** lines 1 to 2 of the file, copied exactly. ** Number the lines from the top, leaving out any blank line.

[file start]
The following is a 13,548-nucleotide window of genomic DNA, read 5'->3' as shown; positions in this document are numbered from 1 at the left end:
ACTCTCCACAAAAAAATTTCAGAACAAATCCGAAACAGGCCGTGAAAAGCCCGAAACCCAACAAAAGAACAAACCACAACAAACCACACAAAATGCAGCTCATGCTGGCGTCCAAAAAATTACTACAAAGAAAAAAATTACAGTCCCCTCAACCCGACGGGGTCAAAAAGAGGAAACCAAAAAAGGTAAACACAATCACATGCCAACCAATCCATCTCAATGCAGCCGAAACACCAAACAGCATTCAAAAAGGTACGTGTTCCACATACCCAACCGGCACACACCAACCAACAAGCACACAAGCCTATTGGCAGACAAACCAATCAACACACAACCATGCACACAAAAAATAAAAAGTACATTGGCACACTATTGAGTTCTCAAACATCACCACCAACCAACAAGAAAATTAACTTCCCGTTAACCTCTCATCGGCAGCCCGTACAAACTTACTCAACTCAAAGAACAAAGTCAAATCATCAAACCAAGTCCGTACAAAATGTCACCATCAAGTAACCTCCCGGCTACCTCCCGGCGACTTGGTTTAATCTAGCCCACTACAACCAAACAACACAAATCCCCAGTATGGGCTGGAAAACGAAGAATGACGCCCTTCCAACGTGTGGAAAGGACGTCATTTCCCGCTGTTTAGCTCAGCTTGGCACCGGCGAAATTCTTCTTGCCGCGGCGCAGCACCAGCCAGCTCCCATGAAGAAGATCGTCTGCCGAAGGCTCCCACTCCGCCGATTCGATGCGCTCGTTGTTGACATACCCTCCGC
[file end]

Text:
The following is a 13,548-nucleotide window of genomic DNA, read 5'->3' as shown; positions in this document are numbered from 1 at the left end:
ACTCTCCACAAAAAAATTTCAGAACAAATCCGAAACAGGCCGTGAAAAGCCCGAAACCCAACAAAAGAACAAACCACAACAAACCACACAAAATGCAGCTCATGCTGGCGTCCAAAAAATTACTACAAAGAAAAAAATTACAGTCCCCTCAACCCGACGGGGTCAAAAAGAGGAAACCAAAAAAGGTAAACACAATCACATGCCAACCAATCCATCTCAATGCAGCCGAAACACCAAACAGCATTCAAAAAGGTACGTGTTCCACATACCCAACCGGCACACACCAACCAACAAGCACACAAGCCTATTGGCAGACAAACCAATCAACACACAACCATGCACACAAAAAATAAAAAGTACATTGGCACACTATTGAGTTCTCAAACATCACCACCAACCAACAAGAAAATTAACTTCCCGTTAACCTCTCATCGGCAGCCCGTACAAACTTACTCAACTCAAAGAACAAAGTCAAATCATCAAACCAAGTCCGTACAAAATGTCACCATCAAGTAACCTCCCGGCTACCTCCCGGCGACTTGGTTTAATCTAGCCCACTACAACCAAACAACACAAATCCCCAGTATGGGCTGGAAAACGAAGAATGACGCCCTTCCAACGTGTGGAAAGGACGTCATTTCCCGCTGTTTAGCTCAGCTTGGCACCGGCGAAATTCTTCTTGCCGCGGCGCAGCACCAGCCAGCTCCCATGAAGAAGATCGTCTGCCGAAGGCTCCCACTCCGCCGATTCGATGCGCTCGTTGTTGACATACCCTCCGC